Big Little Books

Deke's Words

I collected these Big Little Books ("BLBs")when I was a boy in Magnolia, Arkansas, in the early 1940s. Buck Rogers took me away. Actually, I donít think I have ever gotten over it. Wilma was not bad, either. After many years, my first cousin, Jane, gave me as a Christmas gift in 1997, Jacobís reference book, which led me to real collecting. eBay had just been introduced online, so I was quickly addicted.

These books created a strong desire in me to read. I wanted to find out what happened next. The moment I would turn a page, I would see the picture, and then, I had to know what it was about, so I would read the opposite page. I have two memories about blbs then: I would carry one in my book sack (satchel) when I went to school and I kept my first copy of Buck Rogers vs. the Fiend of Space way beyond when the covers fell off. To protect myself from such a loss now, I have several copies of that book throughout my house.

I want to tell you all of the stories about the acquisition of each book. But, I will restrain myself. Okay, just one: A homeless man was cleaning out a storage locker in San Francisco, put up three BLBs for auction on ebay, including an incredible soft cover 3-color variation, Dick Tracy Solves the Penfield Mystery. I paid the man $21 for the three. Best deal I ever made!!! I dare you: Spend the next 97 days looking for it on eBay. You are not likely to find it. But, if you do, please let me know.

When you look in publications on BLBs and variants, you will seen outstanding, MINT versions. They command a lot of attention at auctions. Well, you can relax. My collection is not even close to Mint, but there are some better than average versions of some of the books. My collection is real, untouched, and each one of these is in its designated space on one of my wall-to-ceiling shelves in a special room reserved for my viewing of them.

If you want to talk to me or ask me about my various collections, please do contact me at and I will tell you what I know or refer you to the experts.

Historical Information

During the Great Depression, big little books ("BLBs") became a favorable alternative for comic publishers due to their compact size and cost. Whitman Publishing Company first marketed BLBs in 1932. Dubbed "Big Little Books," a delightful paradox that at once described their size ("little") and the quality of the reading experience they had to offer ("big," one hopes), these Whitman publications presented reprints of newspaper comic strips and eventually expanded to incorporate characters from classic literature, radio, film, television and even original creations never before seen in any other medium." These Whitman books are widely regarded as some of the most collectible.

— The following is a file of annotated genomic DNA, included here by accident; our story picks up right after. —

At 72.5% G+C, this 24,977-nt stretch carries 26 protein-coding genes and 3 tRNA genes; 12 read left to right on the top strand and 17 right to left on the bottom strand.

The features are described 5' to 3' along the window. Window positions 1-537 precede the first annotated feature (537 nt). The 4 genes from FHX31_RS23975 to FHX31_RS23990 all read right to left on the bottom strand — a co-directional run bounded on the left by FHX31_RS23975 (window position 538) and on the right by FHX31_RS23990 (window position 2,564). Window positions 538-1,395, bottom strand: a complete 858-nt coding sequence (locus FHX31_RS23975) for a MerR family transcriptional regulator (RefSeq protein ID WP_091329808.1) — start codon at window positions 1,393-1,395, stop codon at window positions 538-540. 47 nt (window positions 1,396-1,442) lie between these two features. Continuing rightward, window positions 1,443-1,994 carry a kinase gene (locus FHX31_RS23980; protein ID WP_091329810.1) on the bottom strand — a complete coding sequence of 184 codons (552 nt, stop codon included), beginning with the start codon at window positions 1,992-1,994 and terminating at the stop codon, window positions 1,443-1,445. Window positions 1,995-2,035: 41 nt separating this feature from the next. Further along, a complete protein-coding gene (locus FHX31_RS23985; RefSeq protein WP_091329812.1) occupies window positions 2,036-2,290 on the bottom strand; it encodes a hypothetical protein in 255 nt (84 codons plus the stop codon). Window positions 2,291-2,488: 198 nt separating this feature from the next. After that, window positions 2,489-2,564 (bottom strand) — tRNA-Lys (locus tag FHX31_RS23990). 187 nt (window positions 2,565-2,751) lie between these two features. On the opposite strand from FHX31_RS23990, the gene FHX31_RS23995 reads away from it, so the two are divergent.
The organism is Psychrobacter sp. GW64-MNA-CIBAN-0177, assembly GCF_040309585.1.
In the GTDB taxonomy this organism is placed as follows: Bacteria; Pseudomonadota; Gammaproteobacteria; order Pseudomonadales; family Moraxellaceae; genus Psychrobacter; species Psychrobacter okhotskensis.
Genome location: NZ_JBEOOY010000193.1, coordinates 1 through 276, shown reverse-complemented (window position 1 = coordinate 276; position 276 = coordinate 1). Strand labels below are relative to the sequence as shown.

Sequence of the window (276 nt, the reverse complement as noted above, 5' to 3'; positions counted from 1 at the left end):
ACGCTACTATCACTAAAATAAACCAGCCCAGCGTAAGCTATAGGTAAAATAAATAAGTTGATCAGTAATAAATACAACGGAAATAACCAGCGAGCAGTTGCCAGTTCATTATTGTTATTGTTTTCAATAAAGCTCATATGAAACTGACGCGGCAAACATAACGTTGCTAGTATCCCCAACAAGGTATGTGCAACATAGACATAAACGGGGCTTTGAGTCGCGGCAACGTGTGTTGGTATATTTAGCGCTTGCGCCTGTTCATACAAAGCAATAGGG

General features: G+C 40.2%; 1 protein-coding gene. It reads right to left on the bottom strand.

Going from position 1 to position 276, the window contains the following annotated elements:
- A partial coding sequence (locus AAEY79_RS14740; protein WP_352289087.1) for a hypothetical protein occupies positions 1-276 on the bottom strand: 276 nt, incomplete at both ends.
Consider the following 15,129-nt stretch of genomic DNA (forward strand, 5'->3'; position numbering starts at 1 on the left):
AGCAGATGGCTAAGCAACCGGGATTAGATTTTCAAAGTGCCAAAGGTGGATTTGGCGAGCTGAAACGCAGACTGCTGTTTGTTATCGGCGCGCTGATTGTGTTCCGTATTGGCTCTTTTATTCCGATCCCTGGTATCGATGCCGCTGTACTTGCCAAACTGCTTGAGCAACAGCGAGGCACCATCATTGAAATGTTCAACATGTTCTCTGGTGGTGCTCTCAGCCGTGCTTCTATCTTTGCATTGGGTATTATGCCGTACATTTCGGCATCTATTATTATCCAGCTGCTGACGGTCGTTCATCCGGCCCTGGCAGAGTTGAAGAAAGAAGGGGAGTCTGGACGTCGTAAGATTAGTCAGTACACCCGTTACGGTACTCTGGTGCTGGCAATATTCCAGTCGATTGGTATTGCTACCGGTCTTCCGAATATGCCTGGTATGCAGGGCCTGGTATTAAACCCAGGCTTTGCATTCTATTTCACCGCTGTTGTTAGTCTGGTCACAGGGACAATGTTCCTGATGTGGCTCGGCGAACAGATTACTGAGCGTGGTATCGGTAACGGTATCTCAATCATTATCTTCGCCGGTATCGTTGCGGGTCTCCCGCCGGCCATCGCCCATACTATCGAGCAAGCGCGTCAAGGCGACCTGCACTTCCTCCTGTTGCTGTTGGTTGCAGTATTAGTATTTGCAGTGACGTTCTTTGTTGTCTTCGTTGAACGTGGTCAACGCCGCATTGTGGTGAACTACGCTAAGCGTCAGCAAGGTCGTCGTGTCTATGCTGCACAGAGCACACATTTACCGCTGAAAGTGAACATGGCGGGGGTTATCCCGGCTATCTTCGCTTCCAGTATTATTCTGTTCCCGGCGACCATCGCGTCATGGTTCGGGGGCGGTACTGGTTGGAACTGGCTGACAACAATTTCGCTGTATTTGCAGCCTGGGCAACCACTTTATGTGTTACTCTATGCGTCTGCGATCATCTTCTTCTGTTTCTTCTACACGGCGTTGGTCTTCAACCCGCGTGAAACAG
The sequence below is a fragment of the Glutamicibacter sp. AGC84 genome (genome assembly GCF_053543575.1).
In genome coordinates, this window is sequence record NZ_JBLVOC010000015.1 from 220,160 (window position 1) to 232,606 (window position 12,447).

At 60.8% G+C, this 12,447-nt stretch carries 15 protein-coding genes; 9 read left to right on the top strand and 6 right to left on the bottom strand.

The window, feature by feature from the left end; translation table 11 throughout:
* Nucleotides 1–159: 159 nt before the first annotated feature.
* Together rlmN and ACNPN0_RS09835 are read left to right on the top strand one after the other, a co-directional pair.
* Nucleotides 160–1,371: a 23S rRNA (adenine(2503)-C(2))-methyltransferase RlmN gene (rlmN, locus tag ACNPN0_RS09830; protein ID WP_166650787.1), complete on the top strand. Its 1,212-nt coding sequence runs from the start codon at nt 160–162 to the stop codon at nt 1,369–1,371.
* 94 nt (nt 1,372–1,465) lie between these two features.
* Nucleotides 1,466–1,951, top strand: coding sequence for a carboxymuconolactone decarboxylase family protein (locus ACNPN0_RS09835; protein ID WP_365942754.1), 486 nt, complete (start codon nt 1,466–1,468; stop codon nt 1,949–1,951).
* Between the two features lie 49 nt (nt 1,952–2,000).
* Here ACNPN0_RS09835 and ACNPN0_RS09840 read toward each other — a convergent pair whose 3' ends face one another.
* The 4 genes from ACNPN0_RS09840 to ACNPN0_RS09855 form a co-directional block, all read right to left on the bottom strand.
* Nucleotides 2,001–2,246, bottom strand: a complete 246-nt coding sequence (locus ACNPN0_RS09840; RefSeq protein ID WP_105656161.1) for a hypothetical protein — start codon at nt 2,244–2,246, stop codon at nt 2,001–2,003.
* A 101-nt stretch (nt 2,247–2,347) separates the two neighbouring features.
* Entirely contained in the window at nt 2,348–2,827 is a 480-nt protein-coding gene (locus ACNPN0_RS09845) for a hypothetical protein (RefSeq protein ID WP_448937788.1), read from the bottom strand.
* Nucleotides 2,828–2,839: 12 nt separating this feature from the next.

BLBs, like the Barclay toy figures, enjoyed success through distribution deals with Woolworth's. Originally selling for 10 cents each, the first BLBs were The Adventures of Dick Tracy #707, Dick Tracy and Dick Tracy Junior, Little Orphan Annie #708, Little Orphan Annie and Sandy, and Mickey Mouse #717. Soon the line would expand to include other comic and cartoon characters, US history and cowboy stories, stories about magic, and more. The characteristic size of BLBs, 3 5/8" by 4 1/2", would also become standardized during this time.

The Golden Age of BLBs consists of books published between 1932 and 1938. Steps were taken to produce more durable books, and other publishers became part of the BLB world. In 1938, Whitman abandoned the "Big Little Books" moniker for the grander sounding, "Better Little Books." Collectors may notice that books from this period had an overprinted blank circle covering the words "Big Little Book" on the cover. Also during this time, Western began production of another popular series of children's books, Little Golden Books, which remain popular today.

The Silver Age of BLBs lasted between 1938 and 1949. Due to paper shortages during World War II, BLBs in general were produced with fewer pages than their Golden Age predecessors. Patriotism became a popular theme in BLBs of this era.

We currently find ourselves in the Modern Age of BLBs. The popularity of BLBs waxes and wanes as various publishers produce new books, often based on popular cinema or television of the moment (notice some of the latest include titles for "Xena: Warrior Princess," the "Star Wars" series, amongst others).

Deke's Collection is comprehensive in its scope and variety. Books from every era are present and well represented. Each book is wrapped in archival-quality film and is proudly on display in Deke's home. The books are presented as they sit on specially-made shelves in his home. Special collections are also featured below. For more information, check out Blumberg's excellent guide, available from Gemstone Publishing.

Source: Blumberg, A. (2004). The Big Little Book Book. Timonium, MD: Gemstone Publishing.

Each of the following pages will display approximately 10 images.

Note: Some titles will overlap between the pages due to the display of the collection.

Big Little Books: Ace Drummond-Draftie of the U.S. Army

Big Little Books: Dan Dunn-Maximo the Amazing Superman

Big Little Books: Maximo the Amazing Superman & the Crystals of Doom-Mr. District Attorney

Big Little Books: The Lost Patrol-The Texas Ranger

Big Little Books: Smokey Stover-Zane Grey's King of the Royal Mounted

Big Little Books: Zip Saunders, King of the Speedway-Modern Big Little Books

Big Big Books

Engel-van Wiseman Books

Fast-Action Story Books

Lynn Books

Movie-Size Big Little Books

Radio Star Series

The 710 Series

Whitman Tall Comics

Whitman Premium Books

Mighty Midgets

English Mighty Midgets

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